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Hot Rod Forum : Hotrodders Bulletin Board > Tech Help> Suspension - Brakes - Steering> Flaring SS Brake Lines for AN Fittings
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Topic Review (Newest First)
05-13-2003 07:11 PM
46_stvblt Copper and SS sets up electrolisis and will fail down the line GlennK <img src="graemlins/nono.gif" border="0" alt="[nono]" />
05-13-2003 05:25 PM
32vicky Simple to use. They slide over the male end and easily stay in place while you install the fitting.
05-13-2003 01:18 AM
Limey Simon 32 Vicky - thanks for the feedback - sounds like I should try these as I still have a couple of troublesom joints on my SS lines using AN 371 flares.
One point - were they tricky to fit, or any advice?? - presumably you just position them on the 'male' part and then carefully drop the pipe end over & tighten?

05-10-2003 08:25 PM
ibuildm We use SS tubing only at my shop. We single flare whether using inverted flare with 45 degree flares or AN with 37 degree flares. Stainless steel does not split when making the flare like regular steel brake tubing does if not double flared. On occasion we have a leak problem and to solve it we use a cup shaped copper sealing washer that we get from our local hydralic hose and fitting supplier.
05-09-2003 11:30 AM
32vicky I have had the brakes bled for several days now with no problems. It's a very firm pedal with no leaks. I have really stood on the pedal trying to get the pressure up to see if I could get it to leak and I have let it sit for several days to see if it would leak or suck in air. After about a week, all looks good. appears that the flare seals do work, however, everyone needs to go with what they are comfortable with.
05-01-2003 07:45 PM
46_stvblt 32vickey: you are correct. Thats how they are installed. My thoughts on the difference between double flare and AN fittings is, Detroit has been using double flares for ever and if it has been good enough all these years its good enough for me. That being said, the AN fittings are stonger if installed properly, and the only way I would go if I was using Stainless lines. I would take the ones that are leaking and cut them off and reflare....Good luck.....GlennK
05-01-2003 06:36 PM
32vicky <a href="" target="_blank"></a>

These seals are a pretty simple concept. They are basically a thin (.010") aluminum preform. They aren't a compression fitting, but rather a thin layer of aluminum that fills in the imperfections of the flare when the fitting is tightened.

I have them installed, but didn't have time to try bleeding the brake system yet. I pumped them quite a bit and didn't have any leaks. Once I get all the air out, I'll know for sure.

It should be noted that these are used for aircraft line repair (commercial, private and military).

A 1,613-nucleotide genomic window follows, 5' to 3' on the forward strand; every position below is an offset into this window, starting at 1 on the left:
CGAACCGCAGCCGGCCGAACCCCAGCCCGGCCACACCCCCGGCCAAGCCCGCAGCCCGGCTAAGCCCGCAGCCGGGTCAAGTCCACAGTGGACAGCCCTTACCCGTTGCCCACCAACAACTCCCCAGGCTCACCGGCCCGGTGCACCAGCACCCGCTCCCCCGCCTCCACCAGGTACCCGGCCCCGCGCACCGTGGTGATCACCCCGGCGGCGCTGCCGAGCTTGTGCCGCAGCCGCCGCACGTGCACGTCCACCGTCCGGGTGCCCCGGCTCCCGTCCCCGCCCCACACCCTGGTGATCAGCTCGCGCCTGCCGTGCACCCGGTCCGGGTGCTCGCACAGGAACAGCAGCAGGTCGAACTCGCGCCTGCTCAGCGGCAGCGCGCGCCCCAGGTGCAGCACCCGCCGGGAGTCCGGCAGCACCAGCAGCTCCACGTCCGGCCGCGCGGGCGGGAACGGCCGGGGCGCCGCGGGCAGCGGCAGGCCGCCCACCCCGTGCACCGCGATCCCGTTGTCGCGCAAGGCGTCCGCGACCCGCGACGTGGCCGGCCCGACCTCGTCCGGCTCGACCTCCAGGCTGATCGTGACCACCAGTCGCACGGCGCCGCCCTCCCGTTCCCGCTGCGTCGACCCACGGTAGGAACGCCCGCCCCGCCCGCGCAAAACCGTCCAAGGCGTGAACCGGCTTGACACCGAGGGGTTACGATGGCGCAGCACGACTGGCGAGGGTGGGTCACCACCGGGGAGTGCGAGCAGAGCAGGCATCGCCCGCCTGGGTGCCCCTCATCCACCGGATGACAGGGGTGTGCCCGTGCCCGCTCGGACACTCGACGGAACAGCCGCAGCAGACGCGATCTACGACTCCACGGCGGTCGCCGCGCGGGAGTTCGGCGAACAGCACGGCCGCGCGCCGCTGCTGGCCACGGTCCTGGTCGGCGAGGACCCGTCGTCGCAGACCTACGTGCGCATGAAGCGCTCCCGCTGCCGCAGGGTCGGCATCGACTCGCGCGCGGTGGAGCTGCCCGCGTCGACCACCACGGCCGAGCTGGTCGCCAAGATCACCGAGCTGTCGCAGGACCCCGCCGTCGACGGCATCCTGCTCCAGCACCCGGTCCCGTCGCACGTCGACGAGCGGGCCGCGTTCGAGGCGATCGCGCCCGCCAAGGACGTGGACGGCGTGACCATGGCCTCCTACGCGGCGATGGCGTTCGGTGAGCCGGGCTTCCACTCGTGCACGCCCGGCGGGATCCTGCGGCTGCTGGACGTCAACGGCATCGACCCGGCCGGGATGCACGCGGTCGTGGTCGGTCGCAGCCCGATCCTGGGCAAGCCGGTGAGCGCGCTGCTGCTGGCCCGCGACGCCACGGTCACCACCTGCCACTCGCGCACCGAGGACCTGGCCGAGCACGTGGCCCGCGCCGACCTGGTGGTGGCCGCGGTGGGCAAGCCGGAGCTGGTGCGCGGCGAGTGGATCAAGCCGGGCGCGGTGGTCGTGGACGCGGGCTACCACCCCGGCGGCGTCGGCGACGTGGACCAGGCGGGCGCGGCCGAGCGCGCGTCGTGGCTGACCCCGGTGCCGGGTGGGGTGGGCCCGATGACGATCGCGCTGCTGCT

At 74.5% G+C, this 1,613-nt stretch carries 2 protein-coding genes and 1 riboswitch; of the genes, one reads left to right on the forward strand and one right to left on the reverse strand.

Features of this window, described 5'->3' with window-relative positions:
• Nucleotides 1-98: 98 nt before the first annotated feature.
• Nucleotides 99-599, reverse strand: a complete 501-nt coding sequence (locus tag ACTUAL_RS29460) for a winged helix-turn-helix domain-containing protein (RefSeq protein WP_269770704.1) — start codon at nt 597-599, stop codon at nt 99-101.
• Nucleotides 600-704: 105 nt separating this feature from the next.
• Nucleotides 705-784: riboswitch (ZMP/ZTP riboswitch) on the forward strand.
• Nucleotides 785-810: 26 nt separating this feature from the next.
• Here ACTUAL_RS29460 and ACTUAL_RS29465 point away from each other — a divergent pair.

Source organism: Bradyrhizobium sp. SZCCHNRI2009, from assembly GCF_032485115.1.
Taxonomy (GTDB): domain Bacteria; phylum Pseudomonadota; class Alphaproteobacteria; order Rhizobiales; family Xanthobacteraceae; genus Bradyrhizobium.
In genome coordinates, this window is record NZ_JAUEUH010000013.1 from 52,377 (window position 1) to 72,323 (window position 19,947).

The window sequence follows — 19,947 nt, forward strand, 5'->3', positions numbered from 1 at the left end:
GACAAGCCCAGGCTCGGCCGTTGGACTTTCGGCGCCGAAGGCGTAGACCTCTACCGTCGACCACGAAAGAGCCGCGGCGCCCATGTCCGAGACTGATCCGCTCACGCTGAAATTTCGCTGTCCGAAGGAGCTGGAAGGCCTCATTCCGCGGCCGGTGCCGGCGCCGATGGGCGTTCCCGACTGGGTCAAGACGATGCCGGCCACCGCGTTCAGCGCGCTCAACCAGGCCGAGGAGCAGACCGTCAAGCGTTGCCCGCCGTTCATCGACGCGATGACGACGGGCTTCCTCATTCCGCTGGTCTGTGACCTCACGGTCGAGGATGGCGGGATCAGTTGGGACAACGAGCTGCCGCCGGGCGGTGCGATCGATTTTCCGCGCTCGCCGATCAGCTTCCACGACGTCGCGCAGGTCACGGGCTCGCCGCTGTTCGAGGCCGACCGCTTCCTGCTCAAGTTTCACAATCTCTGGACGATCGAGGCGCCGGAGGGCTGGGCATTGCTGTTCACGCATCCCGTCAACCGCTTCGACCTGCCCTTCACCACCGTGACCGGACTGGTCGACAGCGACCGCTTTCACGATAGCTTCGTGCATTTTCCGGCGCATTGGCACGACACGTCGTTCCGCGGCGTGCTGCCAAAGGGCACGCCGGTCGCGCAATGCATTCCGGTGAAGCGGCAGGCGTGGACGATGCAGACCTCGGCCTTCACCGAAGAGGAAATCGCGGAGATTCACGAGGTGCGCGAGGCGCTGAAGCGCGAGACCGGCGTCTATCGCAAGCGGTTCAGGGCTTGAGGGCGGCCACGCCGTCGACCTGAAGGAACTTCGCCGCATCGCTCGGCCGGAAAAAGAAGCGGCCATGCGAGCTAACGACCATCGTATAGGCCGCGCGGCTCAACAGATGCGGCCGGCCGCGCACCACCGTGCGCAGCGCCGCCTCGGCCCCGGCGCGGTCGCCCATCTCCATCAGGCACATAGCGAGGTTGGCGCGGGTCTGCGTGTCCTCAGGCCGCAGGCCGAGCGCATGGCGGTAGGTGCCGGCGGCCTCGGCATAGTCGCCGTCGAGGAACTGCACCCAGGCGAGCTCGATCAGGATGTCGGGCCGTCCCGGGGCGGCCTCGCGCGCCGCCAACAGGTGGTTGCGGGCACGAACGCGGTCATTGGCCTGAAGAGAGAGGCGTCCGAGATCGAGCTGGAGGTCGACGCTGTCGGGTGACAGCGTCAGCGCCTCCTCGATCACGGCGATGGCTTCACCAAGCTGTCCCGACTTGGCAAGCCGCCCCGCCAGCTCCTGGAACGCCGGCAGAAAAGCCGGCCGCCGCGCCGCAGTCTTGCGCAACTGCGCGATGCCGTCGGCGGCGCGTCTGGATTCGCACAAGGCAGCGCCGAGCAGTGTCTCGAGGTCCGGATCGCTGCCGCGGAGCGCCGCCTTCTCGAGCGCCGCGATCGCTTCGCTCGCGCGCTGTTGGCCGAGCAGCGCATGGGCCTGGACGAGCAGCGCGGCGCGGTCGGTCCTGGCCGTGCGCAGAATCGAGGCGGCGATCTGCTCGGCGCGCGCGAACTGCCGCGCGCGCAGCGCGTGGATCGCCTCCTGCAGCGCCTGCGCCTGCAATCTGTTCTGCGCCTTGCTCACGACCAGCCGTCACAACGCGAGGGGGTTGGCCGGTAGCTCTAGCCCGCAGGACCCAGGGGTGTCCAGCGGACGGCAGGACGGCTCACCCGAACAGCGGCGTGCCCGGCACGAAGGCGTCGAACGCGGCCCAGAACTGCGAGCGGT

05-01-2003 01:32 PM
pasadenahotrod I'm not the expert of the century, but I do know that brakes keep you and your loved ones and neighbors alive.
I have never seen any reference anywhere in the last 4 decades referring to using any seal rather a double-flare for brake lines and fittings.
To the contrary, every source I've ever seen makes it very clear that this is the ONLY way to make and use proper brakes lines and fittings.
I've seen exhaust and muffler shops use compression fittings on brake lines when they "accidentally" cut them removing old exhaust systems. If I found one on any car I owned, I would hunt that guy down and shoot him like a rabid dog!
05-01-2003 01:24 AM
Limey Simon 32Vicky - I can't find reference to these seals on Spruce website - can you help me with a part# please?
Any exprets out there know if these are OK to use with brakes? - presumably much higher pressure than on fuel lines?
Thanks, Limey
05-01-2003 01:03 AM
Limey Simon I'm suffering the same problem - though hapilly only one joint is leaking. I'd like to know more about these seals & how they work - please give us an update, Cheers, Limey
04-28-2003 04:34 PM
32vicky Thanks everyone for your comments. I did the flaring with a 37 degree tool that I borrowed. It was not a cheap tool, but then again it could have been operator error. My guess would be lack of experience plus stainless is tough to flare since I was warned of this potential.

After I try the flare seals, I'll post to let everyone know how they worked out. Thanks again.
04-28-2003 02:00 PM
badA31 Had the same problem with my hand made stainless carb fuel lines. The little flare seals worked. The place I bought them from told me it's not unusual to need them with stainless lines.
04-28-2003 12:37 PM
6567GTO Agree with the 37 deg. and a good flaring tool kit - no cheap versions.
04-28-2003 11:36 AM
drgnwgn289 quality flaring tool = good flare.
04-27-2003 08:22 PM
46_stvblt I have to disagree on the double flare...Stainless lines require 37 degree flares and AN fittings. If you use 45 degree flares they won't seal against the ferrel properly and then they leak, but then you already know that. double flaring stainless is just too iffy. you may get a good flare and then you may not. the stuff is just too tough and wants to split. Get a 37 degree flaring tool from Speedway Auto for about 50.00 or so...thats my experience and nickels worth.......GlennK
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